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Stanislas Wawrinka reached his first Grand Slam semi-final on Thursday courtesy of a sweet one-handed backhand and inspiration from bleak Irish writer Samuel Beckett.
Wawrinka stunned defending US Open champion Andy Murray 6-4, 6-3, 6-2 in a breathtaking quarter-final demolition in which the British Olympic and Wimbledon champion failed to carve out a single break point.
Wawrinka, so often in the shadow of 17-time Grand Slam title winner and compatriot Roger Federer, takes inspiration from Beckett and has a quote from the Nobel Prize winner tattooed inside his left forearm.
"Ever tried. Ever failed. No matter. Try again. Fail again. Fail better," is the line which has helped propel the 28-year-old world number 10 into a last-four clash in New York against either top seed Novak Djokovic or Russia's Mikhail Youzhny.
"It's my vision of my job and my life in general. In tennis, as you know, if you are not Roger or Rafa and Djokovic or Andy now, you don't win so many tournaments and you always lose," said Wawrinka.
"But you need to take the positive of the loss and you need to go back to work and still play. Because if you lose (and) that kills you, it's tough to play tennis. It's that simple."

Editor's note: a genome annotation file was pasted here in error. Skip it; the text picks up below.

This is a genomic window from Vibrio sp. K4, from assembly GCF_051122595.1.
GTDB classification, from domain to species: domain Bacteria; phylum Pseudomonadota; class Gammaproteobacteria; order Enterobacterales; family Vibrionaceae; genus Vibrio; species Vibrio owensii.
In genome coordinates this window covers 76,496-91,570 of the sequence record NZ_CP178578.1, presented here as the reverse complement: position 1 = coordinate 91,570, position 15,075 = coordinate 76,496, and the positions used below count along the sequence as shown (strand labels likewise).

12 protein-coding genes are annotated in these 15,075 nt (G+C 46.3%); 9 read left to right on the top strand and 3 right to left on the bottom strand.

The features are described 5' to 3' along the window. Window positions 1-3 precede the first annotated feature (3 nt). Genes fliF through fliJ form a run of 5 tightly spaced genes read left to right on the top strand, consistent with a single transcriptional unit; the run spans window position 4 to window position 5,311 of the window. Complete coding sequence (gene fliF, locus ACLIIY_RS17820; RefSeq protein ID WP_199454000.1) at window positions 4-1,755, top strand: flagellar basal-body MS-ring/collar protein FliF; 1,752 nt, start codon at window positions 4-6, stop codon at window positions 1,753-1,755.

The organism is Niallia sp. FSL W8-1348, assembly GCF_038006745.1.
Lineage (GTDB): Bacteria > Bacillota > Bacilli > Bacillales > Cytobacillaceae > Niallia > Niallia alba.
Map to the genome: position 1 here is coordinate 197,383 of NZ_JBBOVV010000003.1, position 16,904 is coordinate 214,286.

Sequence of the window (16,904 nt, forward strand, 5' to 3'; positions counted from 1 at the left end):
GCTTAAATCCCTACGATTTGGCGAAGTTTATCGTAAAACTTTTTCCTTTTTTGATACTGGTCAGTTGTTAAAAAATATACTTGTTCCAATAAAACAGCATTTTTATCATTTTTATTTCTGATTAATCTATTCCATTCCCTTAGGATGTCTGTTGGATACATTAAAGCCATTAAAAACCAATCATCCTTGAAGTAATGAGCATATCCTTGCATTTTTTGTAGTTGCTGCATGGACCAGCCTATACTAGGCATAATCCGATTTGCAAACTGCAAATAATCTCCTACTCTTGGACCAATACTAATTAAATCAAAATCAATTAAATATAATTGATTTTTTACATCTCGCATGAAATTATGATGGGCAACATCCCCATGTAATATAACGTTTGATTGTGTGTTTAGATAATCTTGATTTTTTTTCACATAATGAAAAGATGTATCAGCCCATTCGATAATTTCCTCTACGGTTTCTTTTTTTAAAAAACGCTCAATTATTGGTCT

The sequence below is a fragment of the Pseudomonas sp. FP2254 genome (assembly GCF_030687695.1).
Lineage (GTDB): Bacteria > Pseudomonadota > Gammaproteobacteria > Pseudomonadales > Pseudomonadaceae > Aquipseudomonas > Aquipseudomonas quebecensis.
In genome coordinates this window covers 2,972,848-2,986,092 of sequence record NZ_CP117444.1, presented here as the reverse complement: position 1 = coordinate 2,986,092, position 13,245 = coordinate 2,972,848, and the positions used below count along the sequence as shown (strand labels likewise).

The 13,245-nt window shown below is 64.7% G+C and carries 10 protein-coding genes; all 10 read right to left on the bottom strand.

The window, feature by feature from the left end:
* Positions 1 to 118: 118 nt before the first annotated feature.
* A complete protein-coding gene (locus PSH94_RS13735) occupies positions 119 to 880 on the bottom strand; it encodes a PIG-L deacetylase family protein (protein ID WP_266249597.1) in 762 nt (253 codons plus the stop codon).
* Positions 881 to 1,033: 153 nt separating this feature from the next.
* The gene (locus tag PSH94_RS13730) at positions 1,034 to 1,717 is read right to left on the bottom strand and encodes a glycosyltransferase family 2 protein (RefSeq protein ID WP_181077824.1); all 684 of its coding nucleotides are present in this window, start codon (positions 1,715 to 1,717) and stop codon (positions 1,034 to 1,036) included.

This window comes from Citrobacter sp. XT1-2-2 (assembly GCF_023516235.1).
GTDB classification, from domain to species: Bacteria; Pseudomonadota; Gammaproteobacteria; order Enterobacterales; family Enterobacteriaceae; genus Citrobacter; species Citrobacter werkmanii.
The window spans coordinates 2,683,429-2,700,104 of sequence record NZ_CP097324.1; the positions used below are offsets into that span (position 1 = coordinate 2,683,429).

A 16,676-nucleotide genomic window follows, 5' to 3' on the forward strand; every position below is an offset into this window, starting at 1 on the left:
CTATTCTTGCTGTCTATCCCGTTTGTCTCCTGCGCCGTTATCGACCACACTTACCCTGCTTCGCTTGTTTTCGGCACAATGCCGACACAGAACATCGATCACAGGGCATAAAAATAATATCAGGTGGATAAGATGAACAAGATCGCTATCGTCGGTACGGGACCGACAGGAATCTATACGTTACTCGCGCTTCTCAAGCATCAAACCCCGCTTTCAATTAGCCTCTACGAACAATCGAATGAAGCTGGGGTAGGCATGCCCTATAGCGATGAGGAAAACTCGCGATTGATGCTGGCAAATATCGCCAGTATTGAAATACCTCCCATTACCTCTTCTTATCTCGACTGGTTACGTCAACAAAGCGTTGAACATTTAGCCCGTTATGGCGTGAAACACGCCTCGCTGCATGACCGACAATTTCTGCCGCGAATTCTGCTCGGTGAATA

Wawrinka has believed he could live with the big four in January since pushing world number one Djokovic in a pulsating Australian Open fourth round match.
Djokovic prevailed in a five-hour duel, but Wawrinka had led 6-1, 5-2 at one stage.
That form has mirrored itself in his performances -- in 2013, he is 7-7 against top 10 opponents; in the previous three years he was a combined 7-26.
"What happened in Australia was one of the keys of the season, for sure. That was a really tough moment, but at the end, I was really positive because all the Australian Open my level was better than ever," said the Swiss.
"When I feel I'm playing good tennis, then I know the result will come."
This year, he won a fourth career title in Portugal, was runner-up to Rafael Nadal in Madrid, David Ferrer in Buenos Aires and Nicolas Mahut at 's-Hertogenbosch.
He also enjoyed a quarter-final run at the French Open, where he was beaten in straight sets by Nadal having come from two sets down to defeat fellow US Open semi-finalist Richard Gasquet.
Wawrinka went into Thursday's quarter-final trailing Murray 8-5 in career meetings, but he had defeated the Scot in New York in 2010 and also got the better of the reigning US Open champion on the clay of Monte Carlo in April.
"Normally I can be a little bit nervous and I can lose few games because of that, but today I was just focused on my game," he said.
"It was really windy, not easy conditions, but my plan was to push him to be aggressive because I know that Andy can be a little bit too defensive. I like it when he's far back from the baseline, and today I did it well."
Wawrinka said he had received a text of congratulations from Federer who had been knocked out in the fourth round.
But he was keeping the meat of the message to himself.
"Private things," he said. "You don't want to know."